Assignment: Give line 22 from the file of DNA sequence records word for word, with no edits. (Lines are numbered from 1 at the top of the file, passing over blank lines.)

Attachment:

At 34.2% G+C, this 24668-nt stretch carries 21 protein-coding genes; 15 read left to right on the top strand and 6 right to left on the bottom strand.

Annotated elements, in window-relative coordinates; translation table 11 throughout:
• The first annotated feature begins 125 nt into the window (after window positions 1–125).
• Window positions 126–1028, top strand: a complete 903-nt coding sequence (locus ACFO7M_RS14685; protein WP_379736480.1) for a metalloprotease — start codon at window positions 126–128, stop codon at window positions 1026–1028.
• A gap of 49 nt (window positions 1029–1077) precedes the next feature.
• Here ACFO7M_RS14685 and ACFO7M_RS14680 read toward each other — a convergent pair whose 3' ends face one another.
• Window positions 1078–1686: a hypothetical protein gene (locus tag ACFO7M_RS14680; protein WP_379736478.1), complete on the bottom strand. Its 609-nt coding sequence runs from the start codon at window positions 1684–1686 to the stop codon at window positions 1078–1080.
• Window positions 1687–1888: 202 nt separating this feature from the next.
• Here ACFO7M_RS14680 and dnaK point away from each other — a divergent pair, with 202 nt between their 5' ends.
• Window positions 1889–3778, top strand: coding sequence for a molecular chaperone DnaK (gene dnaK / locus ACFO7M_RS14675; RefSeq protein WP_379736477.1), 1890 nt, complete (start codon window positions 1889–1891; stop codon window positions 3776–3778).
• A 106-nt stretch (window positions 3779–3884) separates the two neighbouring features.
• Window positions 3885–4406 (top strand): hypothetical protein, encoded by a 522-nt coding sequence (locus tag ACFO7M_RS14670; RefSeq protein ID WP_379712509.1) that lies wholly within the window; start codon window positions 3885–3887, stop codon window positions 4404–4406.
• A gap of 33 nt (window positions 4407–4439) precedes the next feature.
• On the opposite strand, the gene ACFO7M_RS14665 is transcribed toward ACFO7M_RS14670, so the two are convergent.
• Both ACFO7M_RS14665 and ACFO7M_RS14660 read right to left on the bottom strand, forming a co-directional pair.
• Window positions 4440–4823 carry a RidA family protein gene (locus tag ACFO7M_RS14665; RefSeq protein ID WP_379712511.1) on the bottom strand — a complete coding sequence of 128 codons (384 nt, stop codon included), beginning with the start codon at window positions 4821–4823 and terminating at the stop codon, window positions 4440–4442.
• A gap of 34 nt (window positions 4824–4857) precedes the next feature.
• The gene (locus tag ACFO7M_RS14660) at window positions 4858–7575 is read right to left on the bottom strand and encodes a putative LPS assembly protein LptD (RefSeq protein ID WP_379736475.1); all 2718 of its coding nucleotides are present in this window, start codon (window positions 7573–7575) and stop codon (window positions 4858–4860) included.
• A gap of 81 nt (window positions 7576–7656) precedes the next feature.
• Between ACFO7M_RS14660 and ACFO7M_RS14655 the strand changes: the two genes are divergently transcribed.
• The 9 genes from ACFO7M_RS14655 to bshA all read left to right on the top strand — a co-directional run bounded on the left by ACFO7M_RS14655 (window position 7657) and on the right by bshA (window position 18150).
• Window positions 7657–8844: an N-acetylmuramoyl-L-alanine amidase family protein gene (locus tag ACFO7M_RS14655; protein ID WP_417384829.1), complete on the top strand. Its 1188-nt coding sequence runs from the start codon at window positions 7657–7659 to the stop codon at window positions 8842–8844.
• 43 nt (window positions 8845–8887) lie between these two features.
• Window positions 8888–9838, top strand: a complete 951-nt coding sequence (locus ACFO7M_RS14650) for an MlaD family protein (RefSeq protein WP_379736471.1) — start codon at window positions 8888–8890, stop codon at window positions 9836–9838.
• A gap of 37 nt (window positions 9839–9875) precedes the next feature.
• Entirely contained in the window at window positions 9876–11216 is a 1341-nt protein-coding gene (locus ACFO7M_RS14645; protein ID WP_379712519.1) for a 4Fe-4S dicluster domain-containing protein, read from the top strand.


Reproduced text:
• Window positions 7657–8844: an N-acetylmuramoyl-L-alanine amidase family protein gene (locus tag ACFO7M_RS14655; protein ID WP_417384829.1), complete on the top strand. Its 1188-nt coding sequence runs from the start codon at window positions 7657–7659 to the stop codon at window positions 8842–8844.